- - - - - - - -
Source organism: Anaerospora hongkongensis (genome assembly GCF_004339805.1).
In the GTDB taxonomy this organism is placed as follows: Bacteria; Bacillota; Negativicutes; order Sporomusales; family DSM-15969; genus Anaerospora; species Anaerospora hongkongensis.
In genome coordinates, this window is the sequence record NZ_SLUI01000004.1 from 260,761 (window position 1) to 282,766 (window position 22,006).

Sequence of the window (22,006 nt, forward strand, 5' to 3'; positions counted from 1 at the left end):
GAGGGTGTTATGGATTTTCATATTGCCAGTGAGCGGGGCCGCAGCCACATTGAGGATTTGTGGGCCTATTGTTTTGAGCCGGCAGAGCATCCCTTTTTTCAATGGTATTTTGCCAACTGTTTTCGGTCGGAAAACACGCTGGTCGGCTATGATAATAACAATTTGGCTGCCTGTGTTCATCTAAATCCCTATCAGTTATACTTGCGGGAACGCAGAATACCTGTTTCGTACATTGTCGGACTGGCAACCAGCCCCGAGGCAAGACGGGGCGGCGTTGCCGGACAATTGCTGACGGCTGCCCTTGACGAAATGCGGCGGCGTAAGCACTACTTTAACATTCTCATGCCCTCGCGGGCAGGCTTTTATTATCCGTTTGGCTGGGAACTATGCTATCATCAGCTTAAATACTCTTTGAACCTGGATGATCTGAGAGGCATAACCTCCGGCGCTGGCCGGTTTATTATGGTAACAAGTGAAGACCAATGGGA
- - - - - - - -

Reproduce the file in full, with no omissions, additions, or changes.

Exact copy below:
Source organism: Anaerospora hongkongensis (genome assembly GCF_004339805.1).
In the GTDB taxonomy this organism is placed as follows: Bacteria; Bacillota; Negativicutes; order Sporomusales; family DSM-15969; genus Anaerospora; species Anaerospora hongkongensis.
In genome coordinates, this window is the sequence record NZ_SLUI01000004.1 from 260,761 (window position 1) to 282,766 (window position 22,006).

Sequence of the window (22,006 nt, forward strand, 5' to 3'; positions counted from 1 at the left end):
GAGGGTGTTATGGATTTTCATATTGCCAGTGAGCGGGGCCGCAGCCACATTGAGGATTTGTGGGCCTATTGTTTTGAGCCGGCAGAGCATCCCTTTTTTCAATGGTATTTTGCCAACTGTTTTCGGTCGGAAAACACGCTGGTCGGCTATGATAATAACAATTTGGCTGCCTGTGTTCATCTAAATCCCTATCAGTTATACTTGCGGGAACGCAGAATACCTGTTTCGTACATTGTCGGACTGGCAACCAGCCCCGAGGCAAGACGGGGCGGCGTTGCCGGACAATTGCTGACGGCTGCCCTTGACGAAATGCGGCGGCGTAAGCACTACTTTAACATTCTCATGCCCTCGCGGGCAGGCTTTTATTATCCGTTTGGCTGGGAACTATGCTATCATCAGCTTAAATACTCTTTGAACCTGGATGATCTGAGAGGCATAACCTCCGGCGCTGGCCGGTTTATTATGGTAACAAGTGAAGACCAATGGGA